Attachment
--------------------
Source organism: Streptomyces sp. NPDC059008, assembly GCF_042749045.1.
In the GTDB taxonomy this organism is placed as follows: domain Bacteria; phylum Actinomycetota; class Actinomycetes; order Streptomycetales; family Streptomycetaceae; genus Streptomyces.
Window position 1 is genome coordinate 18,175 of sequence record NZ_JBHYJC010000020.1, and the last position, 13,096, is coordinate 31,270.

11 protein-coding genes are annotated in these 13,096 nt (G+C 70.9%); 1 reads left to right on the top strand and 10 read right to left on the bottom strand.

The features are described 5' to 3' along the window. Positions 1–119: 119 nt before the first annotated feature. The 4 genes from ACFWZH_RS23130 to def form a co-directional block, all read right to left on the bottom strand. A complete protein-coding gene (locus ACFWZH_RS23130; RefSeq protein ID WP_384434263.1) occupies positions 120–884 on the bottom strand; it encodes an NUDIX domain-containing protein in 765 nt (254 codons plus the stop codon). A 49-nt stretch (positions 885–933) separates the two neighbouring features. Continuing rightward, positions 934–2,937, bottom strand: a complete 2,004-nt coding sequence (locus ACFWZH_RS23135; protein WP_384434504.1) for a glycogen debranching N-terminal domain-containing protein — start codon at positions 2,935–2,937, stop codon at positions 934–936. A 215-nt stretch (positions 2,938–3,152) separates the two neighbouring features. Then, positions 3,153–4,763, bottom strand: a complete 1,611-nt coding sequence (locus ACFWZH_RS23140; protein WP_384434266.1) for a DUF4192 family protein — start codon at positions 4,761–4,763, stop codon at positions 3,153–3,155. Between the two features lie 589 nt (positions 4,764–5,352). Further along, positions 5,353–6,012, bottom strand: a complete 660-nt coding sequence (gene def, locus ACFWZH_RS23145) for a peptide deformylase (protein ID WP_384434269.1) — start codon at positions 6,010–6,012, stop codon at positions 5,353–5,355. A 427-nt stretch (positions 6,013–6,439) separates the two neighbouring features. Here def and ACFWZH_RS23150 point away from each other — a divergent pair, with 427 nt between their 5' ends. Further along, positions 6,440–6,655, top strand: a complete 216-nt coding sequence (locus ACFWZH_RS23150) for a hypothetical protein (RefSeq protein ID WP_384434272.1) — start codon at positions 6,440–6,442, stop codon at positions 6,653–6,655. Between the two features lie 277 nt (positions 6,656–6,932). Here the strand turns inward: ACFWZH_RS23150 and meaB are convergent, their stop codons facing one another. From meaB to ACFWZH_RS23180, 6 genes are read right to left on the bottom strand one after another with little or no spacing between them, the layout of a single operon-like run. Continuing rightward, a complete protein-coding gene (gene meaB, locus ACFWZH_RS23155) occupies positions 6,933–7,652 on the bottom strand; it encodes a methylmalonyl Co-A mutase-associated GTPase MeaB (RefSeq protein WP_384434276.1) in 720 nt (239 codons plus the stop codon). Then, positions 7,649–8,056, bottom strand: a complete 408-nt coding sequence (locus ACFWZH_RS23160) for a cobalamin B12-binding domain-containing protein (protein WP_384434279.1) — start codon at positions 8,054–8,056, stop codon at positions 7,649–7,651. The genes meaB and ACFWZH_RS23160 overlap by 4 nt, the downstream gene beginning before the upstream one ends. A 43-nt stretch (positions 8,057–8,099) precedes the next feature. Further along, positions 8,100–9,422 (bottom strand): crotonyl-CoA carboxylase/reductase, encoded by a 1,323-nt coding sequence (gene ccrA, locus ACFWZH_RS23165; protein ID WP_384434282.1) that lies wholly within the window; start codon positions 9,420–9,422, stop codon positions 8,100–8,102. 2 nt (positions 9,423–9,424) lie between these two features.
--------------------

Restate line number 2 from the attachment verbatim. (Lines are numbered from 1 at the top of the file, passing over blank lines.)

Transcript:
In the GTDB taxonomy this organism is placed as follows: domain Bacteria; phylum Actinomycetota; class Actinomycetes; order Streptomycetales; family Streptomycetaceae; genus Streptomyces.